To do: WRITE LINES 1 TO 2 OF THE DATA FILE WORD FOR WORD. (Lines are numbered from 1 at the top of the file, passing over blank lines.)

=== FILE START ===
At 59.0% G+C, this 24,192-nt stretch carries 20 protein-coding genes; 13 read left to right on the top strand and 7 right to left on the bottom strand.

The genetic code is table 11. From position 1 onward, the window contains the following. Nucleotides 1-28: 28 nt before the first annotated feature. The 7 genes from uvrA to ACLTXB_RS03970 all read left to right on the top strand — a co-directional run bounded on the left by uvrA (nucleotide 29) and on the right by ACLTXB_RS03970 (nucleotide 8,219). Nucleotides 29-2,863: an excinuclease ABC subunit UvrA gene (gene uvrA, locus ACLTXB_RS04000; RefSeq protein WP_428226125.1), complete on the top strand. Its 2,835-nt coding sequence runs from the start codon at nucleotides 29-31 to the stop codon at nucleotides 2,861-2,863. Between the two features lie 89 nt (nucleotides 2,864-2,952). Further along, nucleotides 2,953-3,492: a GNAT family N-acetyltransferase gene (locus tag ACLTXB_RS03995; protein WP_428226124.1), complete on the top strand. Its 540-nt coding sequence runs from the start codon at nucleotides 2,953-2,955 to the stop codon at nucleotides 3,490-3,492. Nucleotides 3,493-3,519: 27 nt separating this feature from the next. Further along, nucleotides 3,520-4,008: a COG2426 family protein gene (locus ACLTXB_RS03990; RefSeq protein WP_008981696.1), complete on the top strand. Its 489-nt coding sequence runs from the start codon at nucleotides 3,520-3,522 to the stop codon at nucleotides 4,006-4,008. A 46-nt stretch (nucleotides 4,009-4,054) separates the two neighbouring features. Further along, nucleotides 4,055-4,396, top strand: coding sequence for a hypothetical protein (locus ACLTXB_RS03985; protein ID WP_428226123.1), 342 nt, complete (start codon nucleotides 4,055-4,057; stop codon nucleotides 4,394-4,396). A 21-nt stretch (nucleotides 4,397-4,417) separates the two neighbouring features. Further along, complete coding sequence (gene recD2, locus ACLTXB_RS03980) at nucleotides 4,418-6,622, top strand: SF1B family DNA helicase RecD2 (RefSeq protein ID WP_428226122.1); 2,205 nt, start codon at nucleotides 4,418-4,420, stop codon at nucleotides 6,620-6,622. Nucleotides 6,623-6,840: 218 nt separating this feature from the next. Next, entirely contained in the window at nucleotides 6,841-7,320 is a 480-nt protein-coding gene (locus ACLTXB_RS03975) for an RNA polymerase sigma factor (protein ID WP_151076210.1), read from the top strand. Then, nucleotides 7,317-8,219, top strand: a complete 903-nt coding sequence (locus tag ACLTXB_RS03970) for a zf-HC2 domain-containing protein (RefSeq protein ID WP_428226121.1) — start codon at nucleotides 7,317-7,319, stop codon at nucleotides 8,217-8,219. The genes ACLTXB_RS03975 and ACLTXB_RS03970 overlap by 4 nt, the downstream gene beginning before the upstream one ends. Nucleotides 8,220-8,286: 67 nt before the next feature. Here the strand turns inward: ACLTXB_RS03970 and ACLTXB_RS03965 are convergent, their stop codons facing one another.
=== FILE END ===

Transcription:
At 59.0% G+C, this 24,192-nt stretch carries 20 protein-coding genes; 13 read left to right on the top strand and 7 right to left on the bottom strand.

The genetic code is table 11. From position 1 onward, the window contains the following. Nucleotides 1-28: 28 nt before the first annotated feature. The 7 genes from uvrA to ACLTXB_RS03970 all read left to right on the top strand — a co-directional run bounded on the left by uvrA (nucleotide 29) and on the right by ACLTXB_RS03970 (nucleotide 8,219). Nucleotides 29-2,863: an excinuclease ABC subunit UvrA gene (gene uvrA, locus ACLTXB_RS04000; RefSeq protein WP_428226125.1), complete on the top strand. Its 2,835-nt coding sequence runs from the start codon at nucleotides 29-31 to the stop codon at nucleotides 2,861-2,863. Between the two features lie 89 nt (nucleotides 2,864-2,952). Further along, nucleotides 2,953-3,492: a GNAT family N-acetyltransferase gene (locus tag ACLTXB_RS03995; protein WP_428226124.1), complete on the top strand. Its 540-nt coding sequence runs from the start codon at nucleotides 2,953-2,955 to the stop codon at nucleotides 3,490-3,492. Nucleotides 3,493-3,519: 27 nt separating this feature from the next. Further along, nucleotides 3,520-4,008: a COG2426 family protein gene (locus ACLTXB_RS03990; RefSeq protein WP_008981696.1), complete on the top strand. Its 489-nt coding sequence runs from the start codon at nucleotides 3,520-3,522 to the stop codon at nucleotides 4,006-4,008. A 46-nt stretch (nucleotides 4,009-4,054) separates the two neighbouring features. Further along, nucleotides 4,055-4,396, top strand: coding sequence for a hypothetical protein (locus ACLTXB_RS03985; protein ID WP_428226123.1), 342 nt, complete (start codon nucleotides 4,055-4,057; stop codon nucleotides 4,394-4,396). A 21-nt stretch (nucleotides 4,397-4,417) separates the two neighbouring features. Further along, complete coding sequence (gene recD2, locus ACLTXB_RS03980) at nucleotides 4,418-6,622, top strand: SF1B family DNA helicase RecD2 (RefSeq protein ID WP_428226122.1); 2,205 nt, start codon at nucleotides 4,418-4,420, stop codon at nucleotides 6,620-6,622. Nucleotides 6,623-6,840: 218 nt separating this feature from the next. Next, entirely contained in the window at nucleotides 6,841-7,320 is a 480-nt protein-coding gene (locus ACLTXB_RS03975) for an RNA polymerase sigma factor (protein ID WP_151076210.1), read from the top strand. Then, nucleotides 7,317-8,219, top strand: a complete 903-nt coding sequence (locus tag ACLTXB_RS03970) for a zf-HC2 domain-containing protein (RefSeq protein ID WP_428226121.1) — start codon at nucleotides 7,317-7,319, stop codon at nucleotides 8,217-8,219. The genes ACLTXB_RS03975 and ACLTXB_RS03970 overlap by 4 nt, the downstream gene beginning before the upstream one ends. Nucleotides 8,220-8,286: 67 nt before the next feature. Here the strand turns inward: ACLTXB_RS03970 and ACLTXB_RS03965 are convergent, their stop codons facing one another.